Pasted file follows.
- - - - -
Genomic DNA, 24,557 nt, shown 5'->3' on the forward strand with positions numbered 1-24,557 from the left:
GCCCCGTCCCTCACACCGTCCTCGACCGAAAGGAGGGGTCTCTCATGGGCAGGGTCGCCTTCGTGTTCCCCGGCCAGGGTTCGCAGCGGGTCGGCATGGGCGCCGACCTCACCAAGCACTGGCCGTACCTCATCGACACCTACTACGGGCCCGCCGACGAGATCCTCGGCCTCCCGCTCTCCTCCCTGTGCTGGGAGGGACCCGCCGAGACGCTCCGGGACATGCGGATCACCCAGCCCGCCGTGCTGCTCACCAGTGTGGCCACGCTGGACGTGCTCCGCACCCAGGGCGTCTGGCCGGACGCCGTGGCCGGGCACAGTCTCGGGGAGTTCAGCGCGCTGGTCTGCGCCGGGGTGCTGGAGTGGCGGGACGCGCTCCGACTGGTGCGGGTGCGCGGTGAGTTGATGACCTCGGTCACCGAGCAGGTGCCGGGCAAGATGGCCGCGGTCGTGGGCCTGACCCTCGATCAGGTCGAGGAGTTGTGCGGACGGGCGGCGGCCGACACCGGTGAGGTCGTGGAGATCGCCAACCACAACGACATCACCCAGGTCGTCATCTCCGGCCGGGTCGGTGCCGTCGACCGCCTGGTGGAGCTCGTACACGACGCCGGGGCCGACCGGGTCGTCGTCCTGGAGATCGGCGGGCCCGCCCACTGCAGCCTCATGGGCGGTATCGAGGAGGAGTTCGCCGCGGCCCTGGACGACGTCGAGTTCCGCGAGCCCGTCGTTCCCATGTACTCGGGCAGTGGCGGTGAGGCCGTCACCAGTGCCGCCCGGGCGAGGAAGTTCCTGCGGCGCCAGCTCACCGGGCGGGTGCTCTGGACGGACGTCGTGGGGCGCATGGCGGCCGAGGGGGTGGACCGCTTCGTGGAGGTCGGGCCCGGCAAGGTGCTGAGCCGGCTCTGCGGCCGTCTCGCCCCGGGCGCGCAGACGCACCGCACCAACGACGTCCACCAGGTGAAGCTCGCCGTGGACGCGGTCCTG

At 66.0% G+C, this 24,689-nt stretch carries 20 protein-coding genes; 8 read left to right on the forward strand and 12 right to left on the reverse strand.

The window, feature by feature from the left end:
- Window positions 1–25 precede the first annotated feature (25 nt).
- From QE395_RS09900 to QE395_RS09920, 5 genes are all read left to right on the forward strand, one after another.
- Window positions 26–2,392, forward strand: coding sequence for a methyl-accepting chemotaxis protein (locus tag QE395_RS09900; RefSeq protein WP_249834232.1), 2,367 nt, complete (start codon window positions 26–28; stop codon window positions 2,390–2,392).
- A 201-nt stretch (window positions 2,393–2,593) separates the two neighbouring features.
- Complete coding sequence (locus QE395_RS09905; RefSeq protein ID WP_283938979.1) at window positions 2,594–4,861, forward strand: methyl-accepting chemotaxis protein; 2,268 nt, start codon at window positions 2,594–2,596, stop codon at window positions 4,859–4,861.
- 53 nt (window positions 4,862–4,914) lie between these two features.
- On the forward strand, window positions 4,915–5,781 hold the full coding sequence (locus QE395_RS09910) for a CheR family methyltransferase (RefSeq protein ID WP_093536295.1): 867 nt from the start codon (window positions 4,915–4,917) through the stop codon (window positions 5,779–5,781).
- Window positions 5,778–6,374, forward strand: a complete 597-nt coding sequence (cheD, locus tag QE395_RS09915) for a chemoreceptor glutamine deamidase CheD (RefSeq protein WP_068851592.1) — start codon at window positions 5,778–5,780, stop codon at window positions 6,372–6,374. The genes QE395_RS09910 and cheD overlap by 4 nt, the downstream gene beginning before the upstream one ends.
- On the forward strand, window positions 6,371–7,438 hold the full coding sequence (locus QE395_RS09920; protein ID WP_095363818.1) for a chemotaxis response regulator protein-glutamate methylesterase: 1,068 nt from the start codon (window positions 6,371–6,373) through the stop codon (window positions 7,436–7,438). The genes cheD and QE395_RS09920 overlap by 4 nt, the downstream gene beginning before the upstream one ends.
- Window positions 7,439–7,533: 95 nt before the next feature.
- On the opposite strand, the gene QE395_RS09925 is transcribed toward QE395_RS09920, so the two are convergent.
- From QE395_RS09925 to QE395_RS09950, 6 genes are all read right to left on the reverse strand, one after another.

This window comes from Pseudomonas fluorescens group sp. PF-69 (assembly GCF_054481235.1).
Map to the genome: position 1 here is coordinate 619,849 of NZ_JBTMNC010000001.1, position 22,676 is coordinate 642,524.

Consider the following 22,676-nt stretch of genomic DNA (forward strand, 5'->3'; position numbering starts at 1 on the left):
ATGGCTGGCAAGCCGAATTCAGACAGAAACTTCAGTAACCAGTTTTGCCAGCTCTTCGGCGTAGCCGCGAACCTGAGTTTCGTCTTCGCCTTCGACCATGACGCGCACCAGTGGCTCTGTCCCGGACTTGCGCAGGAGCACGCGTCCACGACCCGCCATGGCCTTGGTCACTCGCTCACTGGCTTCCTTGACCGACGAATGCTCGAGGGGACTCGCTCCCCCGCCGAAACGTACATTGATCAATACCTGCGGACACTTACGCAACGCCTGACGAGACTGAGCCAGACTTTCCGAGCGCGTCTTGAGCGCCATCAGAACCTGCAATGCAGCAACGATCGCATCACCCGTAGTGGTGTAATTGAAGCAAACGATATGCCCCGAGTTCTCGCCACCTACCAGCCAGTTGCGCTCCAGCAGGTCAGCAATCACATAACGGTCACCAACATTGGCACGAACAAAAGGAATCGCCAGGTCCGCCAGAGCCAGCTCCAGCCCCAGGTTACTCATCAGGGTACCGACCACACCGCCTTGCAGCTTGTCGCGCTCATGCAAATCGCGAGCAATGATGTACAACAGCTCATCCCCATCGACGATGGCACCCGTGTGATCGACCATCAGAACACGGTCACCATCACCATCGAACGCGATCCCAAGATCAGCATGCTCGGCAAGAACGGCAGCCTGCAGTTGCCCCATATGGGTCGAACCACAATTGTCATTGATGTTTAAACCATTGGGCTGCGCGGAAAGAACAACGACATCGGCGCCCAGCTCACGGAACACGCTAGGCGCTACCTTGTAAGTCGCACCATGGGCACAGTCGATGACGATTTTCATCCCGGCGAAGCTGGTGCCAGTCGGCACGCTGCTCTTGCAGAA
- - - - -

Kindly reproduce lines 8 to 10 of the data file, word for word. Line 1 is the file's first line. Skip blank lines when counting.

- A 201-nt stretch (window positions 2,393–2,593) separates the two neighbouring features.
- Complete coding sequence (locus QE395_RS09905; RefSeq protein ID WP_283938979.1) at window positions 2,594–4,861, forward strand: methyl-accepting chemotaxis protein; 2,268 nt, start codon at window positions 2,594–2,596, stop codon at window positions 4,859–4,861.
- 53 nt (window positions 4,862–4,914) lie between these two features.